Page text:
Prosecutors still mulling charges in cat shooting case
Originally published July 26, 2011 at 10:25 a.m., updated July 26, 2011 at 5:38 p.m.
Nearly two months have passed since three teenagers were accused of shooting more than 100 cats, and prosecutors are still undecided on whether to try them as adults.
Defense attorneys for Mitchell Kangas, 16, and Jaren Koistinen, 16, both of Battle Ground, and Riley Munger, 17, of La Center told a judge Tuesday morning that they are continuing discussions with prosecutors on the case.
The three were set to be arraigned Tuesday morning, but they agreed to postpone the hearing — again — to give prosecutors more time to make a decision. Arraignment was postponed once in June.
Clark County Superior Court Judge Rich Melnick set a new arraignment date of Aug. 16.
Prosecutors are deciding whether to charge the teens with drive-by shooting, a crime that means they would have to be tried as adults under Washington law. Prosecutors also are considering lesser charges of animal cruelty and unlawful discharge of a firearm, which would mean they would be tried as juveniles.
Defense attorneys are trying to persuade the prosecutors to try the teens as juveniles.
Deputy Prosecutor Kasey Vu said Tuesday that one of the reasons for the delay is that the investigation is still ongoing and extensive, considering the large number of victims and number of defendants.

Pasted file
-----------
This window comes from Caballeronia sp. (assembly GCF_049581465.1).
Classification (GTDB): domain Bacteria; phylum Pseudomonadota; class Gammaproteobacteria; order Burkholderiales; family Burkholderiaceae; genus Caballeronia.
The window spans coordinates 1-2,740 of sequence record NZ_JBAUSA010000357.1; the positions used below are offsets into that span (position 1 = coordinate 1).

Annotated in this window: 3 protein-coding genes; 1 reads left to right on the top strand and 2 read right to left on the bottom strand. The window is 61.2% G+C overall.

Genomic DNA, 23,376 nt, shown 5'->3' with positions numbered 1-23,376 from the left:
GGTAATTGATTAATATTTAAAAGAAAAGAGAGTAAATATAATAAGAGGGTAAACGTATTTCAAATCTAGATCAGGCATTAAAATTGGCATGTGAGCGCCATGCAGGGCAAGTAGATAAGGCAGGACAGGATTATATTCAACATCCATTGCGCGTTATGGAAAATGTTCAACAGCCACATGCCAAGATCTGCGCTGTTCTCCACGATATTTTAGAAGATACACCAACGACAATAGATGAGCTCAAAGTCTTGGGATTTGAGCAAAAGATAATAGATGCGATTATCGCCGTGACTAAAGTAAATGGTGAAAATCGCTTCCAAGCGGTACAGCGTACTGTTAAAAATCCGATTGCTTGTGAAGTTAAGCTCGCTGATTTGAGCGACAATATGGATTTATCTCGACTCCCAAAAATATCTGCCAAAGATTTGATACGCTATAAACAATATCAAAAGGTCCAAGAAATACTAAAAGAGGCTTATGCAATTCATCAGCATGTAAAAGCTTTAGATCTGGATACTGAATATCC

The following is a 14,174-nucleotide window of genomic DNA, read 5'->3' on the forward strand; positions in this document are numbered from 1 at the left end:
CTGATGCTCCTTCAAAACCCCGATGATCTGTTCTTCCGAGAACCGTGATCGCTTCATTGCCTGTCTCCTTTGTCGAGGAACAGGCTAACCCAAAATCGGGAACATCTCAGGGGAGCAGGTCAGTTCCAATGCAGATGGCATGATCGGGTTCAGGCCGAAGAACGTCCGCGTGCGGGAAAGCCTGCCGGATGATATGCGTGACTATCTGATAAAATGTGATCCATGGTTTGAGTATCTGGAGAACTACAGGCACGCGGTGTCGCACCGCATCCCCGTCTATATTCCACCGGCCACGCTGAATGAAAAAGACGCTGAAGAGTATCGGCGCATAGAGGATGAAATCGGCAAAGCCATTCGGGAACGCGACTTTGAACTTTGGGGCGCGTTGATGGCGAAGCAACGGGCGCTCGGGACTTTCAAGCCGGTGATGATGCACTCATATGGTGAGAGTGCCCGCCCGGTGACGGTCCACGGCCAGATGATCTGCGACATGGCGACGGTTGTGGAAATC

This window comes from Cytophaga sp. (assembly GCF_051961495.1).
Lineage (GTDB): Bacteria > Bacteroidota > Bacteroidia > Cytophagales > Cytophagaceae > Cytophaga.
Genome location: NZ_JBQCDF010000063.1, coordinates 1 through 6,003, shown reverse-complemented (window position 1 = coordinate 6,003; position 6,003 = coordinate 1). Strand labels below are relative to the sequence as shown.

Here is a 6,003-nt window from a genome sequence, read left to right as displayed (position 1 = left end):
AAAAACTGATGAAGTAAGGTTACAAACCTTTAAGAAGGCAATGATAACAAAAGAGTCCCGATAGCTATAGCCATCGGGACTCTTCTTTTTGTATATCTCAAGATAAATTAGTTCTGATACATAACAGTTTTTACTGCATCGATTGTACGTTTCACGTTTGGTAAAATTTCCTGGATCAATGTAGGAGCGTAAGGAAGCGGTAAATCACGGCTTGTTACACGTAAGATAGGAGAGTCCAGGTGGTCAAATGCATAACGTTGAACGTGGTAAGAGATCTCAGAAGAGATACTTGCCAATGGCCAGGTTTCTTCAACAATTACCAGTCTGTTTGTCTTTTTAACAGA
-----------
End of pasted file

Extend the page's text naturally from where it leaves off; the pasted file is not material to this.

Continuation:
He also said he’s weighing the seriousness of the allegations and the age of the defendants in deciding how to prosecute the case.
High public interest has also brought pressure to the case, Vu said. The prosecutor’s office has received multiple phone calls, letters and email messages from community members.
“Obviously, the community has weighed in on the case, so that’s obviously a factor we are considering,” he said, later adding: “When it’s people’s pets, it brings an emotional element.”
The three defendants were implicated in the shooting spree after a resident called police June 5 and reported that her cat was shot in the face. She said she saw the shooters and described their SUV to police, according to court documents.
When the teens’ Ford Explorer was stopped by a police officer minutes later, two .22-caliber rifles and several hundred rounds of ammunition were found inside, according to Battle Ground police. When questioned, Kangas allegedly admitted to shooting 50 cats, two dogs and a deer in northern Clark County in the previous two months, according to court documents.
Prosecutors have said they estimate between 100 and 200 cats were shot.
Laura McVicker: 360-735-4516; twitter.com/ col_courts; email@example.com.